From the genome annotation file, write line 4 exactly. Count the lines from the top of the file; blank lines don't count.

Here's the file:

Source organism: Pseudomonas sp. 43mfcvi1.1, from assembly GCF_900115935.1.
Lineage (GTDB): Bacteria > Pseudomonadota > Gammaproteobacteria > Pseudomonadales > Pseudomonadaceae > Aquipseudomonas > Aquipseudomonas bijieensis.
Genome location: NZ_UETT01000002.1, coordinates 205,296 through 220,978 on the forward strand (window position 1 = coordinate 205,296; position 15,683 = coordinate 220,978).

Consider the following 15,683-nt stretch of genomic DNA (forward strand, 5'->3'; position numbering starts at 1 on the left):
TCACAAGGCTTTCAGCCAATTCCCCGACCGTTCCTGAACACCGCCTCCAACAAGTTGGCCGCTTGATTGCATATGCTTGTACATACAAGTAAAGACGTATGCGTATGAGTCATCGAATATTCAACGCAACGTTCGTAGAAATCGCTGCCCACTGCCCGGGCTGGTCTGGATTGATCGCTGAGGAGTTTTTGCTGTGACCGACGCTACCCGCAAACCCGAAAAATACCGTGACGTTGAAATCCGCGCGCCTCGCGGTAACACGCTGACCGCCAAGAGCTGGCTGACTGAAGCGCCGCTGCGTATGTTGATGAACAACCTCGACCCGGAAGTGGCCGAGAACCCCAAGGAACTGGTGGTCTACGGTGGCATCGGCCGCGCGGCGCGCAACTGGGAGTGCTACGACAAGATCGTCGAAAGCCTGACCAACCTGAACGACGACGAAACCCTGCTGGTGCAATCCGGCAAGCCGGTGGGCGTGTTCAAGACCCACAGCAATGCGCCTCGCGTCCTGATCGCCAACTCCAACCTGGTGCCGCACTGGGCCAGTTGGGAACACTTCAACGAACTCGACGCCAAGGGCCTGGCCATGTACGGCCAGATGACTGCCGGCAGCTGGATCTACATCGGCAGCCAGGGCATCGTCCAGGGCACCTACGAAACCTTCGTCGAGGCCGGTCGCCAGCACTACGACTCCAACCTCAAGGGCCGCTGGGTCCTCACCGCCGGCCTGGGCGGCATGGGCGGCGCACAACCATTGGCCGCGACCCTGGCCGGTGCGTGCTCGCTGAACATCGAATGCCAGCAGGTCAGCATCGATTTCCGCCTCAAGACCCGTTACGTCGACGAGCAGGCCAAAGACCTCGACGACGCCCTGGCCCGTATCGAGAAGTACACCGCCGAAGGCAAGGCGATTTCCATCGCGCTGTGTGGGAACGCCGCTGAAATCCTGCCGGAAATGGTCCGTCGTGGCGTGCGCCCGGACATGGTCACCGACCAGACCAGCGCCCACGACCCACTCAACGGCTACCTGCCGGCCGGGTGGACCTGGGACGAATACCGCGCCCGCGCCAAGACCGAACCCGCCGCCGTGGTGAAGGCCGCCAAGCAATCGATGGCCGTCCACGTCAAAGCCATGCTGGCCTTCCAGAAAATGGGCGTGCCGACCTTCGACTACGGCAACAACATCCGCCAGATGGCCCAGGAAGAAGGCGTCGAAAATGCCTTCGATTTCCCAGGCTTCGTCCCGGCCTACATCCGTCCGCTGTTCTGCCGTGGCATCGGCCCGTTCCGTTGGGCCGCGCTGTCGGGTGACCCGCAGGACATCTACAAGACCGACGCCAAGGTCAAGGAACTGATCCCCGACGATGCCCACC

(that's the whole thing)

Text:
Consider the following 15,683-nt stretch of genomic DNA (forward strand, 5'->3'; position numbering starts at 1 on the left):